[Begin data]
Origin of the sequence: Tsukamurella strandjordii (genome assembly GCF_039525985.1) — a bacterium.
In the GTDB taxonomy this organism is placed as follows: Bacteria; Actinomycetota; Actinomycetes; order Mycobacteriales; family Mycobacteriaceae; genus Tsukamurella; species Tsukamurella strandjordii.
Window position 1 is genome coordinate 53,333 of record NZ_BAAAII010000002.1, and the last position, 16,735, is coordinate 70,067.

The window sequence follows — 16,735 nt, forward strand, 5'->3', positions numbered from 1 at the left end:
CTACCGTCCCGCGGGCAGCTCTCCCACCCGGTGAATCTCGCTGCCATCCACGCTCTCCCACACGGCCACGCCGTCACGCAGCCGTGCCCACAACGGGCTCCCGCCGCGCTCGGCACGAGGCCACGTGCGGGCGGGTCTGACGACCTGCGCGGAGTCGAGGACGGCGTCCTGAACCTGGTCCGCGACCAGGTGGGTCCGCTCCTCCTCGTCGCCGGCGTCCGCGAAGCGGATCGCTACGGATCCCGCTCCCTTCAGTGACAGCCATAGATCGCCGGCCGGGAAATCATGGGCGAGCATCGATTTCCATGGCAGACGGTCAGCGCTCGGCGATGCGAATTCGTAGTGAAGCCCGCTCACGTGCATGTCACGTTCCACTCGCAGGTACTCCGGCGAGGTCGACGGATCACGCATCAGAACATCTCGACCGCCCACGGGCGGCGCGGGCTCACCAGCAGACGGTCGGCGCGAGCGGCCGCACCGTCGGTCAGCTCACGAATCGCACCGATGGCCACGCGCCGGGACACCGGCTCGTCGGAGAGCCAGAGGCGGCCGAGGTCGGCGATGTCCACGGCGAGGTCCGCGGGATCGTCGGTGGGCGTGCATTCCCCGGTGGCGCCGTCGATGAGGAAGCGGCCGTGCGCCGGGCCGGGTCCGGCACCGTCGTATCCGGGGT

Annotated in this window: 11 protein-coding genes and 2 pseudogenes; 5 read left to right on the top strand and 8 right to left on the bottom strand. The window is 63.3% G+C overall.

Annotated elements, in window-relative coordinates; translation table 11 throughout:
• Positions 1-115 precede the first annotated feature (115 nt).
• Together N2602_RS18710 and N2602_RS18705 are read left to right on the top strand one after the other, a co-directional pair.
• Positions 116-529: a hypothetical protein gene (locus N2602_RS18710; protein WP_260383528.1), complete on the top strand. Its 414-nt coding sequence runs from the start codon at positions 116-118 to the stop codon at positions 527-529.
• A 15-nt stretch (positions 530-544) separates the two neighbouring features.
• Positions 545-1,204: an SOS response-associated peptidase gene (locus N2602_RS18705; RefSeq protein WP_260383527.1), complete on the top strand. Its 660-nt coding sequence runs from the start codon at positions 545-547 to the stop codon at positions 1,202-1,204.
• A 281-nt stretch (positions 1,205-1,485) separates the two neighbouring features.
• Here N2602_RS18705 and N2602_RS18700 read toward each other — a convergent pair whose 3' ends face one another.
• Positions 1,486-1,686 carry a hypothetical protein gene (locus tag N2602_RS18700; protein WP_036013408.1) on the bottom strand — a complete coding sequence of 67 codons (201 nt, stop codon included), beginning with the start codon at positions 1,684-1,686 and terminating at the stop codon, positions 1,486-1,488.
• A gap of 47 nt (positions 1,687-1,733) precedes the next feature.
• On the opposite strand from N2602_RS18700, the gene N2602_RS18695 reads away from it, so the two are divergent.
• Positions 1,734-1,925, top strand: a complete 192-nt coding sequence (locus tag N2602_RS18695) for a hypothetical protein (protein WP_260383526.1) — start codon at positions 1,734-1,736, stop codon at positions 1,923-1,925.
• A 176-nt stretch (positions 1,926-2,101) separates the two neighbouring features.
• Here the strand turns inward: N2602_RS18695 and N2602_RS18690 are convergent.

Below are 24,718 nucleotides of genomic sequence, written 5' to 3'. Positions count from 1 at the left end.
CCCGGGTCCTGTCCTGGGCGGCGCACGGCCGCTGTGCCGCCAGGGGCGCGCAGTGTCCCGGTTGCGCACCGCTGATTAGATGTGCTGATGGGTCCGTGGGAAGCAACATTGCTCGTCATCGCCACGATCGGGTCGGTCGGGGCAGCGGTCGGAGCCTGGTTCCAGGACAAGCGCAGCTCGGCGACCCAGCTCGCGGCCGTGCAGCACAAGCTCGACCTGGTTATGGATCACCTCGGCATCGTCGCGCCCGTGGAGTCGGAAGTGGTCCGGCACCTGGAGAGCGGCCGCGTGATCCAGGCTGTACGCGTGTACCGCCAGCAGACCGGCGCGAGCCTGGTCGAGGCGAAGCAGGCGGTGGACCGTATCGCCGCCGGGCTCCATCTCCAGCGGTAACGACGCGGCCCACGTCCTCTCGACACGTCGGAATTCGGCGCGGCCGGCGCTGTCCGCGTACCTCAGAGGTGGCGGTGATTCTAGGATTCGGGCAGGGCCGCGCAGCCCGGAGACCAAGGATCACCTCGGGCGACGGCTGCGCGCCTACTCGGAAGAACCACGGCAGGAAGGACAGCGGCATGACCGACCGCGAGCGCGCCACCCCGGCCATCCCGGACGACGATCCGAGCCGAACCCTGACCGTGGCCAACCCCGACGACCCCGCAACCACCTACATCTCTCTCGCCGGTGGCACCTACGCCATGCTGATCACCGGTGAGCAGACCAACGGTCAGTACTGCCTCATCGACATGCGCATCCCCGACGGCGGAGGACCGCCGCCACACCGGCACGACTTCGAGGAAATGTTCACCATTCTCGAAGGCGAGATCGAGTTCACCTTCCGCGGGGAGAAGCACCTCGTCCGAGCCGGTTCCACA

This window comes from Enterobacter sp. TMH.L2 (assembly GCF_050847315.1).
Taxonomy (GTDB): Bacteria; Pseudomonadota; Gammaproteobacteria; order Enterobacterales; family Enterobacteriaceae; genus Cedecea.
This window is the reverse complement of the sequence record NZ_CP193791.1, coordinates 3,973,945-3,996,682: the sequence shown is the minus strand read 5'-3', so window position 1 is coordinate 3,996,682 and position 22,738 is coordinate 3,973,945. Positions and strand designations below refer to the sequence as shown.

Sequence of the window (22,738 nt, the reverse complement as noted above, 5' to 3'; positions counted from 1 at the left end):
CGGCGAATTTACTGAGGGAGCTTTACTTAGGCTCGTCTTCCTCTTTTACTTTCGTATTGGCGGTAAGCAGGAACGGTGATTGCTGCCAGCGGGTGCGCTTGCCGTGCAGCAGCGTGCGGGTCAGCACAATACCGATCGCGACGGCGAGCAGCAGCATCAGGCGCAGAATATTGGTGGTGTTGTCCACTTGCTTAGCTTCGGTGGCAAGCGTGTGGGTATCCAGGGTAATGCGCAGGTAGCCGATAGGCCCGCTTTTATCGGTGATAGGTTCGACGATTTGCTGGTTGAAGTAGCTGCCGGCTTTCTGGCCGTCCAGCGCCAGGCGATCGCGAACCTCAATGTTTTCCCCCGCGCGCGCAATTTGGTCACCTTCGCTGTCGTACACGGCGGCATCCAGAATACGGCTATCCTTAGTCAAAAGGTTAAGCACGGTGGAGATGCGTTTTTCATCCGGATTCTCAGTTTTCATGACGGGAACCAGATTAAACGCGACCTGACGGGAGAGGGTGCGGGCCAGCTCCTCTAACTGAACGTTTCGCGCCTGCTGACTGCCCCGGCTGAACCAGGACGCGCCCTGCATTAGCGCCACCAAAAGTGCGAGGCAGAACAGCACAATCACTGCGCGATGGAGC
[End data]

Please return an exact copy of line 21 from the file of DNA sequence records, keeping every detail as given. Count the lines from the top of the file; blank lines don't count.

Below are 24,718 nucleotides of genomic sequence, written 5' to 3'. Positions count from 1 at the left end.